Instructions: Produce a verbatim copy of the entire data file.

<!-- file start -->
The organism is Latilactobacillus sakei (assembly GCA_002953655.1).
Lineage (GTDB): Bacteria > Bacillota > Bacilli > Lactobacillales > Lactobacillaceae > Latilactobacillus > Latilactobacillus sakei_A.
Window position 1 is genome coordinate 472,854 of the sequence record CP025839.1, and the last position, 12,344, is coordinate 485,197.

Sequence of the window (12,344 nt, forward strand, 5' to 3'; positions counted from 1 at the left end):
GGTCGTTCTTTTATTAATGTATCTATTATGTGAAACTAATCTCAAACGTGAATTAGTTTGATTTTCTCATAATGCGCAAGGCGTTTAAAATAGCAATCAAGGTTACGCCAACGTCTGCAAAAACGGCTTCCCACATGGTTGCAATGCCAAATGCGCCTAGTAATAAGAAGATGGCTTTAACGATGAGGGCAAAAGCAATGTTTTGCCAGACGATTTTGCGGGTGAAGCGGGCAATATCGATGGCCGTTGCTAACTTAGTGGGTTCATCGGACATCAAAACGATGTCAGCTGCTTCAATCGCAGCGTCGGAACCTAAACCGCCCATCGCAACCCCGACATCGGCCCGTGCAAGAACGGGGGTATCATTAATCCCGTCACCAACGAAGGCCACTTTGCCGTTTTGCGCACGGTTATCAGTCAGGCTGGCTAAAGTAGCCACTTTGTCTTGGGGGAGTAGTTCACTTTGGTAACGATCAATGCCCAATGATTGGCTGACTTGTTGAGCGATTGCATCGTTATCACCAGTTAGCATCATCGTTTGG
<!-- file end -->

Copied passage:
The organism is Latilactobacillus sakei (assembly GCA_002953655.1).
Lineage (GTDB): Bacteria > Bacillota > Bacilli > Lactobacillales > Lactobacillaceae > Latilactobacillus > Latilactobacillus sakei_A.
Window position 1 is genome coordinate 472,854 of the sequence record CP025839.1, and the last position, 12,344, is coordinate 485,197.

Sequence of the window (12,344 nt, forward strand, 5' to 3'; positions counted from 1 at the left end):
GGTCGTTCTTTTATTAATGTATCTATTATGTGAAACTAATCTCAAACGTGAATTAGTTTGATTTTCTCATAATGCGCAAGGCGTTTAAAATAGCAATCAAGGTTACGCCAACGTCTGCAAAAACGGCTTCCCACATGGTTGCAATGCCAAATGCGCCTAGTAATAAGAAGATGGCTTTAACGATGAGGGCAAAAGCAATGTTTTGCCAGACGATTTTGCGGGTGAAGCGGGCAATATCGATGGCCGTTGCTAACTTAGTGGGTTCATCGGACATCAAAACGATGTCAGCTGCTTCAATCGCAGCGTCGGAACCTAAACCGCCCATCGCAACCCCGACATCGGCCCGTGCAAGAACGGGGGTATCATTAATCCCGTCACCAACGAAGGCCACTTTGCCGTTTTGCGCACGGTTATCAGTCAGGCTGGCTAAAGTAGCCACTTTGTCTTGGGGGAGTAGTTCACTTTGGTAACGATCAATGCCCAATGATTGGCTGACTTGTTGAGCGATTGCATCGTTATCACCAGTTAGCATCATCGTTTGG